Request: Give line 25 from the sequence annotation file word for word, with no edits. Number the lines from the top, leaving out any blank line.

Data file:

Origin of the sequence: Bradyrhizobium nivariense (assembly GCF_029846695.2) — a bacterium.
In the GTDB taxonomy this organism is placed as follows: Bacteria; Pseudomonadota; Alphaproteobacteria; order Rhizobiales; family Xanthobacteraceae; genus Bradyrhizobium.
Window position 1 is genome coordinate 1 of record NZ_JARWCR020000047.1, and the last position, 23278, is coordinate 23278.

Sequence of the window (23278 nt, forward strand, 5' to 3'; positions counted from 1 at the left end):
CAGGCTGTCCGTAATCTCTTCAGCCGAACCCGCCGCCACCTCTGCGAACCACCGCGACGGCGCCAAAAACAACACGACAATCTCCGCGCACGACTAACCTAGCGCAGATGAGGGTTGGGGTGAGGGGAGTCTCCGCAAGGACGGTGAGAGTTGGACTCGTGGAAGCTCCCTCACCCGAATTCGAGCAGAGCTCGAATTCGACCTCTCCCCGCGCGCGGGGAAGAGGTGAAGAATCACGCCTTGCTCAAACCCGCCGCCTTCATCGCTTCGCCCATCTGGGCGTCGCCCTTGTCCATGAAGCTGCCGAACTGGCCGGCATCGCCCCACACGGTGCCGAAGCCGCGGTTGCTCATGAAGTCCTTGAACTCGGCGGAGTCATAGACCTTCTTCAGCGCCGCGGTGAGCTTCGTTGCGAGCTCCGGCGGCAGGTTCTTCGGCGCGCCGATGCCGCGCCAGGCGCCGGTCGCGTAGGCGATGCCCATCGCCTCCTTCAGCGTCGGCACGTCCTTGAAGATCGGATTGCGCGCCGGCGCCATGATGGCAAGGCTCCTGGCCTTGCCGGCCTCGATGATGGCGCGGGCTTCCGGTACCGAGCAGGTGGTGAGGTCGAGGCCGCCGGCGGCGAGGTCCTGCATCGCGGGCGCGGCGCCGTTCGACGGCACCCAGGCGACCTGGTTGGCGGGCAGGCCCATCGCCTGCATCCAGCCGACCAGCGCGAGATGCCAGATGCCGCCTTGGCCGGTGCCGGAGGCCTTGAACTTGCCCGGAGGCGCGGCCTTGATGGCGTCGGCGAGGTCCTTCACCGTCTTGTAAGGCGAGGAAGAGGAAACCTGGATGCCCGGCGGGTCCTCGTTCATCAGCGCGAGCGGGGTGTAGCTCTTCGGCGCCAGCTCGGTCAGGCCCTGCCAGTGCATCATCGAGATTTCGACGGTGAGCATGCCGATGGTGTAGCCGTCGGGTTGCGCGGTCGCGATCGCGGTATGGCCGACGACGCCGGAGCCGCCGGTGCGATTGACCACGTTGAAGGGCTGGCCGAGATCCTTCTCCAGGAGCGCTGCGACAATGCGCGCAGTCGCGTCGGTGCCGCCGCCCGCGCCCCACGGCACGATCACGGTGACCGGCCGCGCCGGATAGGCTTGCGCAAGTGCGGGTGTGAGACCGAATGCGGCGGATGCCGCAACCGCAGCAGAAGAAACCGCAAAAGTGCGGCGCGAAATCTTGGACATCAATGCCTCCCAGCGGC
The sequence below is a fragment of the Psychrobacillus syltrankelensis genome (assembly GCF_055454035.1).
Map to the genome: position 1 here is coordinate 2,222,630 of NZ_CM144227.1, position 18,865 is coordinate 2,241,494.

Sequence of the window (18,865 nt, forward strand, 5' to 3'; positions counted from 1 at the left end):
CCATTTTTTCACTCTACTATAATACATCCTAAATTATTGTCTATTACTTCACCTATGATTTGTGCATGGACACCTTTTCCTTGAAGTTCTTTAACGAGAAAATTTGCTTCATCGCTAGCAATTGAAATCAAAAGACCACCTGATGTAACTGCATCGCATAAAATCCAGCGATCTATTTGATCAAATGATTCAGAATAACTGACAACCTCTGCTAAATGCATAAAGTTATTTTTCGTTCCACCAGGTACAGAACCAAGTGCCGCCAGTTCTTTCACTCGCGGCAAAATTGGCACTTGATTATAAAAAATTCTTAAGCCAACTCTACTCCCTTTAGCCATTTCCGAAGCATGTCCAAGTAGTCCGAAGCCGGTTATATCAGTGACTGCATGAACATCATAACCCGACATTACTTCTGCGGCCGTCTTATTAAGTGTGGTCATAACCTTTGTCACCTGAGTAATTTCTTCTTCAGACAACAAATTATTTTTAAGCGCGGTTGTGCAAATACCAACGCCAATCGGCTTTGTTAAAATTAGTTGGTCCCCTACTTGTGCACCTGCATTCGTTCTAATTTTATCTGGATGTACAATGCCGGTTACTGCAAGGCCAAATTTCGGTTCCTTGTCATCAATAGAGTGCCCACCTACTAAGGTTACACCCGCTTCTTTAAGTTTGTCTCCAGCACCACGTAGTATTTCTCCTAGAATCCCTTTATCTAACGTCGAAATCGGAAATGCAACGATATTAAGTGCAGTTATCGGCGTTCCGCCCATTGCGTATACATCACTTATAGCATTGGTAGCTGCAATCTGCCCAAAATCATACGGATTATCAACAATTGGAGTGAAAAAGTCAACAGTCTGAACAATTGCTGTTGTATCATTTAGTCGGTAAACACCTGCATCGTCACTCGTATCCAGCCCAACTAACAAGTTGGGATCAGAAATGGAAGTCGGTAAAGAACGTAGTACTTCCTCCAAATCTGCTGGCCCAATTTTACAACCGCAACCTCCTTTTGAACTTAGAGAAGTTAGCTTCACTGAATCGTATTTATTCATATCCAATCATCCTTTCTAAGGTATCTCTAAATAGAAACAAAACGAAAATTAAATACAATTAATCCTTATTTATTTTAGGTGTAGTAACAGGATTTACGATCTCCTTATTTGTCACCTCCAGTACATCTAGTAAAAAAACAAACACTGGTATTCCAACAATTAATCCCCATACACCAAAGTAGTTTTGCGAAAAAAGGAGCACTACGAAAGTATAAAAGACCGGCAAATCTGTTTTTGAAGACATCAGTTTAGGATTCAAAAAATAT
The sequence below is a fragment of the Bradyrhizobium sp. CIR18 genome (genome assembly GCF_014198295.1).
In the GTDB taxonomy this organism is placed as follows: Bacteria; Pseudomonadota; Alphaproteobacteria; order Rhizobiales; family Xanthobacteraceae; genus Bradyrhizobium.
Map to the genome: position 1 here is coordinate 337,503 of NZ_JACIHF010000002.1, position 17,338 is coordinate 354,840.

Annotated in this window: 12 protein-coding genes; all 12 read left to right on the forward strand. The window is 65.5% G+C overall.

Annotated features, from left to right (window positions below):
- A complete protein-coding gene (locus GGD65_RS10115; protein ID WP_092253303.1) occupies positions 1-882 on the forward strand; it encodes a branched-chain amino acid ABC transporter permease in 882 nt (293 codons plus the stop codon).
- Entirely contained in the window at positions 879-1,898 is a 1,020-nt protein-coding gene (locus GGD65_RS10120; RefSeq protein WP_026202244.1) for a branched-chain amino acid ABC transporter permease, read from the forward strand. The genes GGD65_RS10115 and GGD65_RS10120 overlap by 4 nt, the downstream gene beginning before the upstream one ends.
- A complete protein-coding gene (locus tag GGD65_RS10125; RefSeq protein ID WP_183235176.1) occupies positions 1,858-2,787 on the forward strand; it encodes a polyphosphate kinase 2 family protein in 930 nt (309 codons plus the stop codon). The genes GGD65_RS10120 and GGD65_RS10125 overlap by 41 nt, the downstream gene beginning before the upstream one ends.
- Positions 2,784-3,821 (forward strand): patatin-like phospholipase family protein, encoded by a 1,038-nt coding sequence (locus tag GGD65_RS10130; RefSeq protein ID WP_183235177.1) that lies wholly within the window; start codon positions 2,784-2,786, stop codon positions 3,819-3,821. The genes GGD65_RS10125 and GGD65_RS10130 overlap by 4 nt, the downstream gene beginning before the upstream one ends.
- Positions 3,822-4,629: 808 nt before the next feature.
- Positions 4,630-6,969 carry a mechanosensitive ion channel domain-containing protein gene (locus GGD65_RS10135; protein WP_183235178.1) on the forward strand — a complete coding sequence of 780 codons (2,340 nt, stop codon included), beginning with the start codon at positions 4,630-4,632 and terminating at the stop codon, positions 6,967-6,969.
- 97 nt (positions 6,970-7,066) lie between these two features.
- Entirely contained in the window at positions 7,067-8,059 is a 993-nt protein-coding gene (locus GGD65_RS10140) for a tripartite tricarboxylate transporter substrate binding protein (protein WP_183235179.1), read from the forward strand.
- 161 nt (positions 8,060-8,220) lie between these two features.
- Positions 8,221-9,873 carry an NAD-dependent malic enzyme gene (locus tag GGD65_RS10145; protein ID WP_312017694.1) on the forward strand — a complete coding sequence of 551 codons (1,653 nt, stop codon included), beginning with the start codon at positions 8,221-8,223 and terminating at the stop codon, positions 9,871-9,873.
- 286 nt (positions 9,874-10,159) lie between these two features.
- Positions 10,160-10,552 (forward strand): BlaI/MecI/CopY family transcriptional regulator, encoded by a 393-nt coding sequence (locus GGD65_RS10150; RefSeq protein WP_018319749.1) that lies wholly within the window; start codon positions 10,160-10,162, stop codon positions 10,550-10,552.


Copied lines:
- 286 nt (positions 9,874-10,159) lie between these two features.